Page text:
Newsagents now are in decline. Corner shops might stock the daily papers & some of the better selling mags, plus whatever distributors throw in their stock (hence why you see puzzle & gossip mags dominating) so comics are at best, a niche interest now. In the past they weren’t. Corner shops were part of the lifeblood of local communities. Some still are but the rise of things like Tesco Metro has seen corner shops pushed out & with that, the choice of magazines go with it.

You now have to go to bigger shops so places like Smiths will have everything including what remains of the mainstream UK comics industry. It never used to be like that. From the 50s to the 90s it was easy to pick up US comics from newsagents. Initially they were brought over partly as ballast then sold to local distributors or bigger ones would ship some over, so it’s pretty common to see Golden to Bronze Age books in the UK with a UK stamp on them if they were Cents copies. Thorpe & Porter were the first to get DC to start shipping over UK priced issues, so I think it was an issue of Superboy which popped up with a Shilling price on it in the late 50s.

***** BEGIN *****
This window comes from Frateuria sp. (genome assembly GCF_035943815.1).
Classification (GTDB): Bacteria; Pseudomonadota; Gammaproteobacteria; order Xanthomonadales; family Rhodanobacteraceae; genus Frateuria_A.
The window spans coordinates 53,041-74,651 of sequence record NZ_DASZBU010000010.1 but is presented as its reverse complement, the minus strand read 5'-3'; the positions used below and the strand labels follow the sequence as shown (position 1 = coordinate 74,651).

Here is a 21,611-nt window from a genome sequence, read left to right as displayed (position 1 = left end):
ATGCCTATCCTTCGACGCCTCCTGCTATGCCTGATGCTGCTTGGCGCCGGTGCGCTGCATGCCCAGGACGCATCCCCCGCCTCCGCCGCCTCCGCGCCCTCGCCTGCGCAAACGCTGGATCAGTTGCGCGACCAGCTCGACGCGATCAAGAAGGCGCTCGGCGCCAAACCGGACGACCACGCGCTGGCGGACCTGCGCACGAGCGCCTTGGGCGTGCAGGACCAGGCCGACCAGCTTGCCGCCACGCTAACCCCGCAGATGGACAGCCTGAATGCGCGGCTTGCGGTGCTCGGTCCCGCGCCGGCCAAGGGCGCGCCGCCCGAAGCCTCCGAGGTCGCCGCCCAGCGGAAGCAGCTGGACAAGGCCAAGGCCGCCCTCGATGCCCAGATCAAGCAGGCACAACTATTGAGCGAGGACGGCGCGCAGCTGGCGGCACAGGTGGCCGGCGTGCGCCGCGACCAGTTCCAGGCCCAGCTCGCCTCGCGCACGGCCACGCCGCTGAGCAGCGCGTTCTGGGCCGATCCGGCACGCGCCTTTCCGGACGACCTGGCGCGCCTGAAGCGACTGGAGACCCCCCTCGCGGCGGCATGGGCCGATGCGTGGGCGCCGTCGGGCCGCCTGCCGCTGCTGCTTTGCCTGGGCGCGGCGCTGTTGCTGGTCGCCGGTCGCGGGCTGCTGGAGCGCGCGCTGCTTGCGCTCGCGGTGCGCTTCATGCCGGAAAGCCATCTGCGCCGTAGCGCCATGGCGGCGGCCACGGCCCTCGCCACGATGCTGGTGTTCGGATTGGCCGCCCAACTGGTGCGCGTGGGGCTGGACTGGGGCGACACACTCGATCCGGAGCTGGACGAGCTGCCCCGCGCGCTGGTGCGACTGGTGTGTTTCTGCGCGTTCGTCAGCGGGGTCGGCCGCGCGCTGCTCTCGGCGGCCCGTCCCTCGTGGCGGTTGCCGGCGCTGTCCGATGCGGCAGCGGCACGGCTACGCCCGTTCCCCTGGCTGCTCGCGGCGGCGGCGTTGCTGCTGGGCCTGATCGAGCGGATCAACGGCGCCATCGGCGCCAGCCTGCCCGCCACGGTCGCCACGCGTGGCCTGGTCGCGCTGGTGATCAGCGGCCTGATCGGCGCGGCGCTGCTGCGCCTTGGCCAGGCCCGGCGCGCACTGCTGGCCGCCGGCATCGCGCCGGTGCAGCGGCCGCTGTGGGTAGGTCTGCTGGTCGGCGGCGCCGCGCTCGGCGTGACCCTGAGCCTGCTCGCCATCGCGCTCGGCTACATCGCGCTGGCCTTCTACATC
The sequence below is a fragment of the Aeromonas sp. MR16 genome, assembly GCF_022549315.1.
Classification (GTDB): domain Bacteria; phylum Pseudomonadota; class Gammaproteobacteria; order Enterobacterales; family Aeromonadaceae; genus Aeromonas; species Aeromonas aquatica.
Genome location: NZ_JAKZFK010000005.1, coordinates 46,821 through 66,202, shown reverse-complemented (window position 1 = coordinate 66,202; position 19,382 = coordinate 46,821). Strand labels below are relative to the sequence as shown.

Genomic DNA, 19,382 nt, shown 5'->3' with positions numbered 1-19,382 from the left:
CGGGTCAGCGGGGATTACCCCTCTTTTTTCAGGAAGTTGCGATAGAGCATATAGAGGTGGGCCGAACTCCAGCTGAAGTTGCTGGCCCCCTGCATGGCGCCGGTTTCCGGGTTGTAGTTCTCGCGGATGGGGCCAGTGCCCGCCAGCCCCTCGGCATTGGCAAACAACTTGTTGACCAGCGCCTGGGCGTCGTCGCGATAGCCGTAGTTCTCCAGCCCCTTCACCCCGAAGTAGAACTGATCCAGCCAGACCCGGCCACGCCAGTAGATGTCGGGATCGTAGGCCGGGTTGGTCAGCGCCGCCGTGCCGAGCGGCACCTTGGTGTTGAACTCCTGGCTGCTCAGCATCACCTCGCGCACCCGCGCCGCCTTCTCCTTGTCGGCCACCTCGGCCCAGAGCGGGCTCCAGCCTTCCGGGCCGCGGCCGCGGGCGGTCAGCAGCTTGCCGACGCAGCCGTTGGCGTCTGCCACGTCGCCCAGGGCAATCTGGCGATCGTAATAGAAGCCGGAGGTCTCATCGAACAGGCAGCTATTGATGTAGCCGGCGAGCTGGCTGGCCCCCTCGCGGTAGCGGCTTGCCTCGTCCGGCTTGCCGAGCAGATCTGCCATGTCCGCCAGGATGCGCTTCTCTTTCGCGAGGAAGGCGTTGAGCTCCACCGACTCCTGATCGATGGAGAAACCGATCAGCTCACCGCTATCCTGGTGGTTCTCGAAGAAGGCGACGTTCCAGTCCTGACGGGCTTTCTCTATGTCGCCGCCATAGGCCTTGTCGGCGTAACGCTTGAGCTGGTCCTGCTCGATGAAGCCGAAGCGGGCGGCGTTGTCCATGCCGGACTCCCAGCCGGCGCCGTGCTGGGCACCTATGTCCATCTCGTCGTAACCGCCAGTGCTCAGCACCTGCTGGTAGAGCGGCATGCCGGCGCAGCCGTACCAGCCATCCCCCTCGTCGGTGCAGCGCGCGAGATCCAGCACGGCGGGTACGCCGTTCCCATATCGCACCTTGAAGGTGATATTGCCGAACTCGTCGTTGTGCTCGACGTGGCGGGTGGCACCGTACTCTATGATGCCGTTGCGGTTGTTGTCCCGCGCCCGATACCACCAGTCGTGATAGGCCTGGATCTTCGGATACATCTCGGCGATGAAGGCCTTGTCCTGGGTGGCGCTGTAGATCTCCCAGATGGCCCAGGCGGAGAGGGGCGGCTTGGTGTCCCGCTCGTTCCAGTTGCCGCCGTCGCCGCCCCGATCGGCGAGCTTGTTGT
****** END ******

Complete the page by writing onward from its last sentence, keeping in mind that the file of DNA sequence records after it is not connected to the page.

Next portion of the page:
T&P are hugely important in British comics history but almost forgotten now in modern histories of UK comics. They were also a publisher so you’ll see UK versions of things like Classics Illustrated they published. They also had other companies which published things like Batman & Superman annuals during the 60s. This company was an absolute powerhouse which supplied nearly every newsagent in the UK. They had an incredible range. John Byrne getting a Superman annual as a kid is thanks to T&P. Alan Moore picking up early DC/Marvel titles. Dave Gibbons picking up Green Lantern. Kev O’Neill, etc all got into comics partly due to seeing and buying US comics in newsagents. Of course we had our own comics which is why our turn on superheroes used to be distinct to what the US did. T&P didn’t just distribute DC but Charlton, Archie, Harvey, even Marvel for a while before they were taken over by another big distributor Comag